You all know that I'm in favor of adding the designated hitter to the National League.
If only the N.L. had the DH in the early 1990s, Hector Villanueva could have been a Cubs folk hero, if not a star hitter. As you can see in the photo above, Hector was a very large man. He is generously listed in his baseball-reference profile as 6-1, 220... uh, I doubt it. He could play first base... sort of. And he could catch... if you didn't mind passed balls and wild pitches (in 1991, four of the former, 13 of the latter, in only 55 games behind the plate). He was much bigger than Dioner Navarro, even. Think of him as Dan Vogelbach, only catching.
But man, could he hit. He used to put on shows in batting practice, and in 1991, playing some first base and playing a little behind the plate, he hit .276/.346/.542 in 214 at-bats, with 13 home runs, not too dissimilar to Navarro's year in 2013.
The Cubs had struggled in and around .500 in 1991, and entered this mid-September game with the Montreal Expos at 69-72. Shawn Boskie and Danny Jackson, two names I'm sure you'd rather forget, had given the Expos a 5-0 lead entering the bottom of the sixth. But Andre Dawson hit a three-run shot off Brian Barnes to make it 5-3, and Chico Walker's ninth-inning single tied it, with Ryne Sandberg and Dawson coming to bat. Ryno was intentionally walked to get to Andre, which seemed odd until Dawson hit into an inning-ending double play.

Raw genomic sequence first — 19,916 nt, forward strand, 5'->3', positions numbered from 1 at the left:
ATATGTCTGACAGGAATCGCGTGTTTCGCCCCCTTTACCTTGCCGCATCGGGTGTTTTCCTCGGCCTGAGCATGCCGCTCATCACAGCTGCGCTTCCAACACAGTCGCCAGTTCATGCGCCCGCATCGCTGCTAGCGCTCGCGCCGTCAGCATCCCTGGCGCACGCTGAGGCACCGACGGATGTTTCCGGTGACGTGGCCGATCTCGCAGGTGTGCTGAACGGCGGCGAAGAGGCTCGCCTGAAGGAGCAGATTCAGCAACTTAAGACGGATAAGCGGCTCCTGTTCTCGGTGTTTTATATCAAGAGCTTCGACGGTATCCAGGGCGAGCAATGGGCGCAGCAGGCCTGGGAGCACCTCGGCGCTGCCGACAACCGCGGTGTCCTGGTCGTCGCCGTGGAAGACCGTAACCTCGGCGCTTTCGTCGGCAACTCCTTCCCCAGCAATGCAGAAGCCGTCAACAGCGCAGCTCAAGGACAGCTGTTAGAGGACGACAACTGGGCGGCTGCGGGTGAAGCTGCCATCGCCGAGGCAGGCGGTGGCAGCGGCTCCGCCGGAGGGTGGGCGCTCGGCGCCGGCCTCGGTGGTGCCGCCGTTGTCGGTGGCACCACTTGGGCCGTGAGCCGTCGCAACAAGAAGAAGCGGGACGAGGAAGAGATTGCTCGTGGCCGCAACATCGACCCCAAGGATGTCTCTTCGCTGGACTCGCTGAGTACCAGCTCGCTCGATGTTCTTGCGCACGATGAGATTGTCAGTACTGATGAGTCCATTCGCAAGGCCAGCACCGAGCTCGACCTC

Sun-Times writer Toni Ginnetti tells how it ended:
Villanueva turned the drama around in the 10th after Doug Dascenzo had singled. "I was trying to hit it in the gap so Doug could score," said Villanueva, who has a nine-game hitting streak since returning from Class AAA Iowa Aug. 16. "I was upset when I got sent down, but you can't go down and mope and be sad. "Hopefully we'll sit down and after the season and see what their plans are," said Villanueva, one of four Cub catchers. "I'd like to stay here because I like everyone, but if not I'd like to go somewhere where I can play. I'll be 27 next year and hopefully I can get a job somewhere in the big leagues."
The Cubs won the game 7-5 on Hector's two-run walkoff homer.
Villanueva made the Cubs out of spring training in 1992, but inexplicably stopped hitting. Maybe it was the burden of catching that stopped his bat or maybe he just wasn't that good after all. He bounced around the minor leagues and the Mexican League until 2001, never again doing as well as he did in 1991, except in 2000 for Atlantic City in the Atlantic League, where at age 35 he hit .309/.397/.605 with 38 home runs in 124 games.
If only they'd had the DH in the N.L. in 1991.